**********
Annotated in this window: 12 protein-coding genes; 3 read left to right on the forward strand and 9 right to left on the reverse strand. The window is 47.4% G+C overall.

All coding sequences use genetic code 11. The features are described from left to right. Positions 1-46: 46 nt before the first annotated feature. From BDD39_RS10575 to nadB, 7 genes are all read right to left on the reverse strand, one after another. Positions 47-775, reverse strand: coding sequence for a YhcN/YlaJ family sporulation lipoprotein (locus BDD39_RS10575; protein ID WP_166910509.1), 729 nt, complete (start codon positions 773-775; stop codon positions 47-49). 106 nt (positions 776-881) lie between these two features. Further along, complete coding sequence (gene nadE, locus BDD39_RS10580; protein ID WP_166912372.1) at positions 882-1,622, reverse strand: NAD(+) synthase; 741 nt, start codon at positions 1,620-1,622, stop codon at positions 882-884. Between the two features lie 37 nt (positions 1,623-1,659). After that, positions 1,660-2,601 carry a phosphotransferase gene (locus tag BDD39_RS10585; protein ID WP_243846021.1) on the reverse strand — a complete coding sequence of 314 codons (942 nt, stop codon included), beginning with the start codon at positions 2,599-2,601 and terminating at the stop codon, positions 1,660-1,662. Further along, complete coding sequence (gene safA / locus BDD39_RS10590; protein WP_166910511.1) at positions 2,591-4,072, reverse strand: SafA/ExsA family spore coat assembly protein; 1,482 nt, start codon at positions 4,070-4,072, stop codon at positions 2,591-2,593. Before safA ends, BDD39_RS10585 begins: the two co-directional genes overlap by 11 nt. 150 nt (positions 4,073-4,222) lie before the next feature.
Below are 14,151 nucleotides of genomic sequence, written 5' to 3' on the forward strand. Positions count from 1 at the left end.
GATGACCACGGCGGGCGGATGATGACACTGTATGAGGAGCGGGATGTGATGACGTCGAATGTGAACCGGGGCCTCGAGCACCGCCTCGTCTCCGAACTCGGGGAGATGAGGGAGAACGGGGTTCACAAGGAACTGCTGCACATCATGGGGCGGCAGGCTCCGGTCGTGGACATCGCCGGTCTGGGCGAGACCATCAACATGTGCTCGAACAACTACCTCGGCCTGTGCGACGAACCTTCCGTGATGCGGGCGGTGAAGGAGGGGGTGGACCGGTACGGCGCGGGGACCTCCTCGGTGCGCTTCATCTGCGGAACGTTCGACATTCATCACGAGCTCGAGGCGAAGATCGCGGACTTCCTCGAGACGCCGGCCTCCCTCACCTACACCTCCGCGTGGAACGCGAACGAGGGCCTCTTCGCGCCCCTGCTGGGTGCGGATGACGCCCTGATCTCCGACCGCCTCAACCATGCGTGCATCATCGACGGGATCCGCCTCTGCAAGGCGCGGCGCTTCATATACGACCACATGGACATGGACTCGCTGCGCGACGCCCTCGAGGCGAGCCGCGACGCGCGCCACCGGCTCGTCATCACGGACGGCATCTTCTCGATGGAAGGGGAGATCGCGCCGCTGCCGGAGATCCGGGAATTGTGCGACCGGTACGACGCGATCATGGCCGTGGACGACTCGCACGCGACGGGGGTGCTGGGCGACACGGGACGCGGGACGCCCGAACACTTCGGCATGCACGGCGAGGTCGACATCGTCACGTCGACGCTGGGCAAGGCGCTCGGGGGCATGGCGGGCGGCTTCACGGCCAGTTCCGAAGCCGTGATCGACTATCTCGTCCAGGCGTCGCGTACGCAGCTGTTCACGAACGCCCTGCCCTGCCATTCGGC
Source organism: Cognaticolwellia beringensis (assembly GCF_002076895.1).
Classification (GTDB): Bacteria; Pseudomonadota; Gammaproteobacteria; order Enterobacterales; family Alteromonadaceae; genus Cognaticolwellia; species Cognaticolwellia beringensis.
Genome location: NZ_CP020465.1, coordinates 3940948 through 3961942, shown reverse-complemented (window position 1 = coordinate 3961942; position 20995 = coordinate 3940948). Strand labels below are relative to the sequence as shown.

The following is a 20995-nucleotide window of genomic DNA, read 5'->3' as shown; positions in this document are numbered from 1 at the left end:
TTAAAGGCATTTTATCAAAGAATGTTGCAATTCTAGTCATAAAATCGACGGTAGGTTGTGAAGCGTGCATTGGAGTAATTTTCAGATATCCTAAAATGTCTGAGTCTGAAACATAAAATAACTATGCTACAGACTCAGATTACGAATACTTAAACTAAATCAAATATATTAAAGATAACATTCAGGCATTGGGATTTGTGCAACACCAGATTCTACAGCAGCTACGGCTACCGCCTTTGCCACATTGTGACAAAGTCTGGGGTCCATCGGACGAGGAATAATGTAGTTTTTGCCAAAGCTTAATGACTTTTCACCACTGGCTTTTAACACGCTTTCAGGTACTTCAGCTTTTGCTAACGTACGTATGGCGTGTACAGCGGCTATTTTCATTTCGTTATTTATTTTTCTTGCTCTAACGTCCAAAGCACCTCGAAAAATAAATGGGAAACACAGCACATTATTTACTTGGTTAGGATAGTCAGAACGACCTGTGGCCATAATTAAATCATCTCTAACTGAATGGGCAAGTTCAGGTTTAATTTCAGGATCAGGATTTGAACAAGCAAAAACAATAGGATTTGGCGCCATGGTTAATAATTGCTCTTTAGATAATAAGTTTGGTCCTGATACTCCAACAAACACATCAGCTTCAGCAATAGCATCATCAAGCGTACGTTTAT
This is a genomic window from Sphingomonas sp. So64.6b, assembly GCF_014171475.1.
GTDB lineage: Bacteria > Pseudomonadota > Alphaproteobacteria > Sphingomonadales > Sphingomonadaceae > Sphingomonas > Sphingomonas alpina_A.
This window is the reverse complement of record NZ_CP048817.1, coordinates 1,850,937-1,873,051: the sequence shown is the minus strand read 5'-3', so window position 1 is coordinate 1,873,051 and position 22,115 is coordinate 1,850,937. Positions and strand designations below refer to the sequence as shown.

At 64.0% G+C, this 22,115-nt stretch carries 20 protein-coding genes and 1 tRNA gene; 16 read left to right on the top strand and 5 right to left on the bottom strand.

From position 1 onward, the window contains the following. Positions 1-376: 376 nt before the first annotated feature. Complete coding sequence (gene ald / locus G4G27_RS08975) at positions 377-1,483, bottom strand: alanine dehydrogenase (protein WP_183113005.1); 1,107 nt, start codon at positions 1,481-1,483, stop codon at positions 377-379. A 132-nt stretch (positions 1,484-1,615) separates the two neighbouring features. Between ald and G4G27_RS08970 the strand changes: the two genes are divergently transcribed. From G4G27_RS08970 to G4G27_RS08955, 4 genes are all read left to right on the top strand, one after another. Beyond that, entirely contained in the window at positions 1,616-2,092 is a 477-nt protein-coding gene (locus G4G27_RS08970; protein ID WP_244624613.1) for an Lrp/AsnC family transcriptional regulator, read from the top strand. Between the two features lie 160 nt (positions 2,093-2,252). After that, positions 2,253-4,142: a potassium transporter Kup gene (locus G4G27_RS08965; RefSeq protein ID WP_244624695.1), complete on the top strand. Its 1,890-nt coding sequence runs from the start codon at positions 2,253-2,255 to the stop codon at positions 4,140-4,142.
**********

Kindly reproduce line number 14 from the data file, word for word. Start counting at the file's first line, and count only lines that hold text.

From position 1 onward, the window contains the following. Positions 1-376: 376 nt before the first annotated feature. Complete coding sequence (gene ald / locus G4G27_RS08975) at positions 377-1,483, bottom strand: alanine dehydrogenase (protein WP_183113005.1); 1,107 nt, start codon at positions 1,481-1,483, stop codon at positions 377-379. A 132-nt stretch (positions 1,484-1,615) separates the two neighbouring features. Between ald and G4G27_RS08970 the strand changes: the two genes are divergently transcribed. From G4G27_RS08970 to G4G27_RS08955, 4 genes are all read left to right on the top strand, one after another. Beyond that, entirely contained in the window at positions 1,616-2,092 is a 477-nt protein-coding gene (locus G4G27_RS08970; protein ID WP_244624613.1) for an Lrp/AsnC family transcriptional regulator, read from the top strand. Between the two features lie 160 nt (positions 2,093-2,252). After that, positions 2,253-4,142: a potassium transporter Kup gene (locus G4G27_RS08965; RefSeq protein ID WP_244624695.1), complete on the top strand. Its 1,890-nt coding sequence runs from the start codon at positions 2,253-2,255 to the stop codon at positions 4,140-4,142.